“Monday morning (July 9) we harvested 3 ½ tons of Sauvignon Blanc from the vineyard in front of the winery,” said Perrenoud.  “But we will officially begin full harvest either July 15 or 16.”

The popular tasting room/gift shop in full swing, at Becker Vineyards

Meanwhile, a new winemaker has joined Becker, while the former consulting winemaker, Russ Smith, has headed for exciting new challenges in Spain.

Smith worked the past 13 years at Becker Vineyards. He recently purchased a vineyard in Spain. The six-acre property is in the Montsant District, about a half-mile from the Priorat region and has 40- and 60-year old Carignan vines.  He will be growing grapes and making wine under his name. He and his wife, Susan, plan to divide their time between Spain and Texas.

Jonathan Leahy joined the Becker Vineyards team last month as winemaker.  Leahy hails from California where he was winemaker at Terroir Napa Valley in St. Helena – a 95,000-case production winery – as well as a consulting winemaker at Inspiration Vineyards in Santa Rosa, CA.

Although Leahy is a native Californian, his family is from Texas.  He has relatives in  Grapevine, Flower Mound, and San Antonio.  His father was in the Air Force, stationed in San Antonio and then transferred to March Air Force Base in Riverside, Calif. where Jonathan was born.

He is excited to be closer to family and to make wine in Texas.  He has been impressed with both the quality of the grapes and as well as the wines in Texas.

The Leahy and Becker team will also be working with the two other vineyards, one in Ballinger and one in Mason, that seem promising this year. The Ballinger vineyard was purchased in 1997; Jesse Pena is the vineyard manager there. “This vineyard has some of the oldest Cabernet Sauvignon vines in the state – 30 years old,” said Perrenoud.

“There is extraordinary fruit across the state of Texas,” says Leahy. I tried some great (Texas) wines and then visited the grape growers. They take great care in growing the grapes and are fastidious about their grape culture. It solidified the wine I had tasted in the glass,” he said.  “Texas is poised — a grand boom is about to take place.”

The Mason vineyard was purchased from Beverly Cartwright in February 2011.  Perrenoud mentioned the 12-acre vineyard produces some of the limited production wines only available in the Becker Vineyards tasting room, including the Pinot Grigio, Barbera, Zinfandel, and Albarino.  Clay McCrea, Vineyard Manager (of the Mason vineyard), said, “The Pinot Grigio grapes are ripening up.  We will be about two weeks early for harvest also.”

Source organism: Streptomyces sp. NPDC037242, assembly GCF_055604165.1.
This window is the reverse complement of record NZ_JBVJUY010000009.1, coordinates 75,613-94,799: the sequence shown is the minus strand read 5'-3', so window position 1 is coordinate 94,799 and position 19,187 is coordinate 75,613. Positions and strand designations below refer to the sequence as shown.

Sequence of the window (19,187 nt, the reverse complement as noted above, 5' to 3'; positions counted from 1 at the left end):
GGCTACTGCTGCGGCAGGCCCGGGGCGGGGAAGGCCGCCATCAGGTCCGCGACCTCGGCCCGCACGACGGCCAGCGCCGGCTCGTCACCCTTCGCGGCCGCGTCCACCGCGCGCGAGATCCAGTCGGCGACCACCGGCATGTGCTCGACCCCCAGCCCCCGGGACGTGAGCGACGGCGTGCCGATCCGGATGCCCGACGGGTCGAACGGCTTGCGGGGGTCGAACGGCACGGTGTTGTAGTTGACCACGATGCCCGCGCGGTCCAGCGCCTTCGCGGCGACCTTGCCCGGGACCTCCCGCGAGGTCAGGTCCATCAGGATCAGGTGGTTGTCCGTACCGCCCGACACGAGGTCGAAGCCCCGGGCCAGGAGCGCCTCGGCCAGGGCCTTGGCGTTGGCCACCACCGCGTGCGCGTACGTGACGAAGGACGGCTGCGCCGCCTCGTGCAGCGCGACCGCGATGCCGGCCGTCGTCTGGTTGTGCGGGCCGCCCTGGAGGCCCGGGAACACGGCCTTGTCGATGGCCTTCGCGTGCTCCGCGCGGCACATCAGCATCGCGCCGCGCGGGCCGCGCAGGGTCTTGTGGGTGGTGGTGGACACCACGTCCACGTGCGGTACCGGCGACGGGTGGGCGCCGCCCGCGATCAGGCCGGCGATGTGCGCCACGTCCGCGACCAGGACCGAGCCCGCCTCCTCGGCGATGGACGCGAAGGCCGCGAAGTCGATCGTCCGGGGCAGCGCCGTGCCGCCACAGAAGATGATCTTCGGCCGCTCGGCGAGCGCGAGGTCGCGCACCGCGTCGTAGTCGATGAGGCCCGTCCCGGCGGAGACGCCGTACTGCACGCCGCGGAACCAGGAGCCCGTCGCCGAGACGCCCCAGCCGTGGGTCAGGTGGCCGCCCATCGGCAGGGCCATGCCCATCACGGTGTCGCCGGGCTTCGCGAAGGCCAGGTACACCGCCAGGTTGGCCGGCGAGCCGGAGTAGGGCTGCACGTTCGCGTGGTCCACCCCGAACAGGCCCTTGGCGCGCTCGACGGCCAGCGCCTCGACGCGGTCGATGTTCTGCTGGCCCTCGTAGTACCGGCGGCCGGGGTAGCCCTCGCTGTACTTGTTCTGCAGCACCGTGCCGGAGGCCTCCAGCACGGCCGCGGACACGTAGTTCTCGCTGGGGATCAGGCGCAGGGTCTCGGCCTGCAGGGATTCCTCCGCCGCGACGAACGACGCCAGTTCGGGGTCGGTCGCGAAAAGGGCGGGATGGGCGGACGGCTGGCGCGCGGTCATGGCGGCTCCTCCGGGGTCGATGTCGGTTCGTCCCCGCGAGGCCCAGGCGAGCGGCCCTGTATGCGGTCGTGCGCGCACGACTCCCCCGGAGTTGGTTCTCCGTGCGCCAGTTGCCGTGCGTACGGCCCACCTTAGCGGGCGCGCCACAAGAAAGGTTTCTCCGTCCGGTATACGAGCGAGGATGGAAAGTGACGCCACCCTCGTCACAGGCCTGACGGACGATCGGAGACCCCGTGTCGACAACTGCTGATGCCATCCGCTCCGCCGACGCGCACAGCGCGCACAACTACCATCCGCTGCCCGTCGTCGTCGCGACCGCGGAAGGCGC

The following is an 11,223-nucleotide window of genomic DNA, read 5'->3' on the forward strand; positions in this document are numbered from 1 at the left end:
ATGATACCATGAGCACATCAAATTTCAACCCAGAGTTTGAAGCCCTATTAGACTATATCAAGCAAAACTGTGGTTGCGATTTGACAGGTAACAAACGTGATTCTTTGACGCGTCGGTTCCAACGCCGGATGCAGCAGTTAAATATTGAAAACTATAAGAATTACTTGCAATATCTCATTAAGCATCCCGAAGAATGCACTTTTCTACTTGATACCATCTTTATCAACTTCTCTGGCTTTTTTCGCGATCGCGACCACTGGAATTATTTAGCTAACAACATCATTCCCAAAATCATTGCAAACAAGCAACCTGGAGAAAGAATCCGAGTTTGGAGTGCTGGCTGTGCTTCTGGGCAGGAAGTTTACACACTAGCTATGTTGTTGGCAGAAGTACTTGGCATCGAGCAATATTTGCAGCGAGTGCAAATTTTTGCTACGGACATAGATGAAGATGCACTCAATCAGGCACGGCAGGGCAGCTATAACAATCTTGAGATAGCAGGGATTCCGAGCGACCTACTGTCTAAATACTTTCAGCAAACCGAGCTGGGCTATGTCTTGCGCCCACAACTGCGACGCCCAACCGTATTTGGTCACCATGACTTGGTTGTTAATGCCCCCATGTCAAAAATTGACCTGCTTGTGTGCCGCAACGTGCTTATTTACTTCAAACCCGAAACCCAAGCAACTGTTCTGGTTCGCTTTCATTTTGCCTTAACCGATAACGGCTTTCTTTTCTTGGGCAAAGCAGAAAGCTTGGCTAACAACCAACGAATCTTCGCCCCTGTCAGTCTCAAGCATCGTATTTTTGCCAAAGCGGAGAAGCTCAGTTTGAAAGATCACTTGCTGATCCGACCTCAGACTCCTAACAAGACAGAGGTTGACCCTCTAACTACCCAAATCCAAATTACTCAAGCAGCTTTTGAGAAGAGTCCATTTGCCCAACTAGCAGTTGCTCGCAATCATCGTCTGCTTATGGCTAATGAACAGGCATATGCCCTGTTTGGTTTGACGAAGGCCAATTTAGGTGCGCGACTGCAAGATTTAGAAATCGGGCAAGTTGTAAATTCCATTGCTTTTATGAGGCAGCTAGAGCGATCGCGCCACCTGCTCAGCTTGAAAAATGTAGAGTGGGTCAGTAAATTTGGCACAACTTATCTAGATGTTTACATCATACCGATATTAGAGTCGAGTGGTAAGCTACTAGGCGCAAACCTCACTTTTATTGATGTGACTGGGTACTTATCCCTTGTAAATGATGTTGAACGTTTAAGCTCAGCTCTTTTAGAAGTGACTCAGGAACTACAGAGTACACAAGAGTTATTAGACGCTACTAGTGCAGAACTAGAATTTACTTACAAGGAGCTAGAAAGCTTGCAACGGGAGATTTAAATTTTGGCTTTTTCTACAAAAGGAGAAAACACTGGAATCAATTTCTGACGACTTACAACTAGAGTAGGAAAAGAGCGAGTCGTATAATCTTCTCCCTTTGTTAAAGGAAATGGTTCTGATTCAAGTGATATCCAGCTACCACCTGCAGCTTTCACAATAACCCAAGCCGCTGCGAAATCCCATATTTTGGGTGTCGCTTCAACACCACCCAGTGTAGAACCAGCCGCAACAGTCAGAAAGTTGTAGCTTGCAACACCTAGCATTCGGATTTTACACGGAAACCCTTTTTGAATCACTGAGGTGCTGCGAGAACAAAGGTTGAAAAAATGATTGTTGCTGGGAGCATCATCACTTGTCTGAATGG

Becker Vineyards is open 7 days a week, Monday thru Thursday 10 a.m. – 5 p.m.; Friday and Saturday, 10 a.m. – 6 p.m., and Sunday, Noon – 6 p.m.  For more information visit or

Nichole Bendele is Becker public relations director and tasting room coordinator.

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Griffin to Go: A Taste of Texas Wine Offers Something Beyond the Same Old Chardonnay

Kim Murray McDonald of and Sarah Vernetti of enjoy the wines at the Taste of Texas Wine.

Veronique Barretto of

Steinheimer’s Lounge at the Westin La Cantera features a treasure map on the ceiling that supposedly points to hidden gold. But on Friday night, the gold was found in glasses, as the bar was the setting of a Taste of Texas Wine Tweet-Up.

Wine from Haak, Becker, Alamosa and Inwood Estates.

Resort sommelier Steven Krueger and Vintage Texas wine blogger Russ Kane led a tasting of four uniquely different Texas wines, each made from grapes that extend far beyond the California classics, Chardonnay and Cabernet Sauvignon.

“Texas is its own growing region, unique,” Krueger told the audience of local bloggers and tweeters. “You walk into a Texas winery and you don’t know what they’re going to serve you … and that’s a challenge.”

Grapes with names like Aglianico, Touriga Nacional and Vermentino aren’t household favorites, Kane admitted. Yet these seem to be among the grapes that are proving to be perfect for the state’s climate and great for those “locapours” out there who want to drink locally, he said.

“Our wine experience is not going to be what a California wine experience will be,” Kane said.

Westin sommelier Steven Krueger leads the discussion.

California has cast a giant shadow that the rest of the wine growing regions in the nation all have to operate under, Krueger said.

But Texas winemakers are making strides with lesser-known varietals that are offer great flavors in the glass.

To prove that, Krueger started the tasting with the 2009 Haak Vineyards Blanc du Bois, which was steely and bracing with a citrus edge. “Lemon meringue pie,” pronounced Veronique Barretto, who writes the Vinously Speaking blog.

Blanc du Bois is a grape that was introduced in 1987. It was developed in Florida to withstand harsh growing conditions while being resistant to Pierce’s disease, a bacterial infection that has wiped out countless acres of vineyards in the U.S. and beyond. With a grape so new, “there’s not a history or tradition of making it,” Krueger said.